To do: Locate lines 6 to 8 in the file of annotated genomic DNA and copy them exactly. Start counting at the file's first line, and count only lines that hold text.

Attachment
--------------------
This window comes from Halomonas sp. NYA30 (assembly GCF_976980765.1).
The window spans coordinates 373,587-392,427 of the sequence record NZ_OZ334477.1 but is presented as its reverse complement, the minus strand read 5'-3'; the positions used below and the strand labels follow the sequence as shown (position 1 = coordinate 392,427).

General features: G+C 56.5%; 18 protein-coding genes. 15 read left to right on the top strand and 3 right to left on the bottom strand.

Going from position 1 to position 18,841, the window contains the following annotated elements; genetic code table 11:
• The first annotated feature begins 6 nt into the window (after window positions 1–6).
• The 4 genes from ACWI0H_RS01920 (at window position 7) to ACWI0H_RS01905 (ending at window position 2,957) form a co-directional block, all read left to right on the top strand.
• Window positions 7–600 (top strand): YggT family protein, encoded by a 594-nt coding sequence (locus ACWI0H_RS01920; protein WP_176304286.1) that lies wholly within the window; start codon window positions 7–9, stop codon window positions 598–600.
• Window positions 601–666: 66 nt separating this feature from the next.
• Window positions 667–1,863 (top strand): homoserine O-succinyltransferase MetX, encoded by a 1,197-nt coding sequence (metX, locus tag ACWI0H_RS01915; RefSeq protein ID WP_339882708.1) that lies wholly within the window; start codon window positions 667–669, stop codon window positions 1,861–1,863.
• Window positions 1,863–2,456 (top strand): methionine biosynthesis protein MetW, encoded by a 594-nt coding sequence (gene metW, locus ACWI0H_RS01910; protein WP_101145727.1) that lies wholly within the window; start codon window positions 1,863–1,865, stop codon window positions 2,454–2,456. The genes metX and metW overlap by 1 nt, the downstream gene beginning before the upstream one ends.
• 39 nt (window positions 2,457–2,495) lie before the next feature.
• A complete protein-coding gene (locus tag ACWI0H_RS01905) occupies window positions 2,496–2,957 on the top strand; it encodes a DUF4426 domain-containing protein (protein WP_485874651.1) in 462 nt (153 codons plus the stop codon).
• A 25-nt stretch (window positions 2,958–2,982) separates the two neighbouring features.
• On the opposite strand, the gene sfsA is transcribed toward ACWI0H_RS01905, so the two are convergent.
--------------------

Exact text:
• The 4 genes from ACWI0H_RS01920 (at window position 7) to ACWI0H_RS01905 (ending at window position 2,957) form a co-directional block, all read left to right on the top strand.
• Window positions 7–600 (top strand): YggT family protein, encoded by a 594-nt coding sequence (locus ACWI0H_RS01920; protein WP_176304286.1) that lies wholly within the window; start codon window positions 7–9, stop codon window positions 598–600.
• Window positions 601–666: 66 nt separating this feature from the next.